The Death Of The Olympic Golf Course Seems Imminent

Only a few months ago, the Olympic Golf Course in Rio de Janeiro was the epicenter of the golfing world with the likes of Justin Rose, Henrik Stenson, Matt Kuchar, Inbee Park and Lydia Ko claiming the first golfing medals in over 100 years.

Now, the Agence France-Presse is reporting that the course on which those historic events were contested may not be much longer for the world. Golfweek.com’s Kevin Casey rounded up the problems facing the course.

First, there’s a lack of patronage. Employees told the AFP only “a trickle of players” could be expected at the course each day. While the Olympics course is public, unlike Rio’s other two golf layouts, residents must pay $74-82 per person for greens fees. That is certainly a hefty financial burden.

The lack of customers has of course created financial problems.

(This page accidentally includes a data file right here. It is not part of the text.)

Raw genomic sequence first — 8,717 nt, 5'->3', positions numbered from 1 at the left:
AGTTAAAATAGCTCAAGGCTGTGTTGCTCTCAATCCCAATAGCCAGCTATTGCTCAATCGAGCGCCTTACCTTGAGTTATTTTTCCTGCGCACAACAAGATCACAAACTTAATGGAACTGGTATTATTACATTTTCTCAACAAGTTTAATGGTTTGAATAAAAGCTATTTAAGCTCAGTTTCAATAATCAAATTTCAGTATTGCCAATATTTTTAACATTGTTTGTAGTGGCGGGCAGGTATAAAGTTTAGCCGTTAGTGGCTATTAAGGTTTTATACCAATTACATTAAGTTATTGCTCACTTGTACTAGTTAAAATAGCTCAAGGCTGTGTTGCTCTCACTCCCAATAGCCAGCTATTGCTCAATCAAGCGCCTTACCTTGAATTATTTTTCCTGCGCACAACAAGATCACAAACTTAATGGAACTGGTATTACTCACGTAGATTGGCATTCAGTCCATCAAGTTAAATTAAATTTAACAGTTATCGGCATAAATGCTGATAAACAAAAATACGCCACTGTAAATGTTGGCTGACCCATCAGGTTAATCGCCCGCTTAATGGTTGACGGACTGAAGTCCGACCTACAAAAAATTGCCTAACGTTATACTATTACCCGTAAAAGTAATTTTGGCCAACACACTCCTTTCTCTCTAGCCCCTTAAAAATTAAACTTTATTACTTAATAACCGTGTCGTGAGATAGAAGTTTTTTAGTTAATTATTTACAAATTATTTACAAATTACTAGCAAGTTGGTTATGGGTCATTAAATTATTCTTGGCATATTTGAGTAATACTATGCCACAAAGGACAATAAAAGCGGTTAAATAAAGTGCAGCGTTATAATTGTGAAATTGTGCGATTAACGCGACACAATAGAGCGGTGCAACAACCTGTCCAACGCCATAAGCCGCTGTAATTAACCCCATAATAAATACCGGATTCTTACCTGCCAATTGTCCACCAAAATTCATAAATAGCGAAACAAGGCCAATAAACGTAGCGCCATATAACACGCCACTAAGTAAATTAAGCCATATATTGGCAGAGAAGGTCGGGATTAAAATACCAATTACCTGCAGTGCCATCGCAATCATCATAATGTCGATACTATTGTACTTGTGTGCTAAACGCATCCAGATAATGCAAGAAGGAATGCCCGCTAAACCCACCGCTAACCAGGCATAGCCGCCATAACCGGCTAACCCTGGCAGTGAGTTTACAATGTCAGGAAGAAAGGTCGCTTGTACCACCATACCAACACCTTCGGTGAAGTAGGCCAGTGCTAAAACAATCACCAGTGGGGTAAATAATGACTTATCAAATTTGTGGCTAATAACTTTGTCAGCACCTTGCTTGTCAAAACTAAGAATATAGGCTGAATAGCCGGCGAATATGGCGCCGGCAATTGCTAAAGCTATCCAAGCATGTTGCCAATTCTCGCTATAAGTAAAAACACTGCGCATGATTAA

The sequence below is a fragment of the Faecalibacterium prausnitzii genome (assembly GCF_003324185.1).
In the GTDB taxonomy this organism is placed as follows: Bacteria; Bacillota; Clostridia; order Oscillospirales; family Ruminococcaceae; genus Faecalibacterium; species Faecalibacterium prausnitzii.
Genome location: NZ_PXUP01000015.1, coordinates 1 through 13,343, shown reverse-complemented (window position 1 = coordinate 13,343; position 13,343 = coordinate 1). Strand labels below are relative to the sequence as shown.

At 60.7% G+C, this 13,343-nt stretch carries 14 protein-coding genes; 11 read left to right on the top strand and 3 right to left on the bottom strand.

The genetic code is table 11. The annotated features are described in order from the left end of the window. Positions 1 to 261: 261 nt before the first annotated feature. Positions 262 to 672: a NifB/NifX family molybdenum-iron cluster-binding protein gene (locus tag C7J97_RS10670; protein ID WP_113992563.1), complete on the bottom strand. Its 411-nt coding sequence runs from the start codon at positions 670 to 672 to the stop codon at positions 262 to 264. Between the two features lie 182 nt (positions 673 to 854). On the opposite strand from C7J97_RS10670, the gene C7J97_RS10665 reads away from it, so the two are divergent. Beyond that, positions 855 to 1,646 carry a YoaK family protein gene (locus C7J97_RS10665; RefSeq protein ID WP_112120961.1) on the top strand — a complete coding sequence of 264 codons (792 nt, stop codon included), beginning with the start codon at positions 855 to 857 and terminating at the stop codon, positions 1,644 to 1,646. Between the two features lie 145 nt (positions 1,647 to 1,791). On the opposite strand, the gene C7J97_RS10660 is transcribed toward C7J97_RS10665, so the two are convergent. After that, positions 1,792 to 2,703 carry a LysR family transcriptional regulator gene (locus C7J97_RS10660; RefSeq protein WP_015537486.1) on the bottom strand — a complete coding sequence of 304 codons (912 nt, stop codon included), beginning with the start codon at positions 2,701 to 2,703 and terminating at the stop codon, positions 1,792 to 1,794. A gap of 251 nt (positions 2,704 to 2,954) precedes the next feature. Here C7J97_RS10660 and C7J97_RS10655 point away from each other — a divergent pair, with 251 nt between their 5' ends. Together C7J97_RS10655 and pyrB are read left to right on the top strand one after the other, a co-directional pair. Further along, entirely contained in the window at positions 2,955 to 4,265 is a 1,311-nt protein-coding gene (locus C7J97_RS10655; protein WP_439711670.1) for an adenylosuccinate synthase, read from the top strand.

The Olympic Golf Course, according to the AFP, has an almost entirely unfurnished clubhouse, a cafe with just one waiter and one other worker to collect greens fees and no pro shop or head pro.

The stunning lack of structure doesn’t end there. In what might be the most pressing of these issues, the Olympic Golf Course may see its course fail to survive the ravages of nature.

As the AFP notes, Progolf has been commissioned to manage the course’s upkeep, yet one employee (Neil Cleverly) claimed the company had not been paid by the Brazilian Golf Confederation for the course work for two months. Without compensation, Progolf could pull out next month, and the confederation would have to quickly replace that staff.

If they couldn’t, a source close to Progolf told the AFP that the Olympic Golf Course, without maintenance, “could take four weeks, three weeks” to die.

[Golfweek.com]

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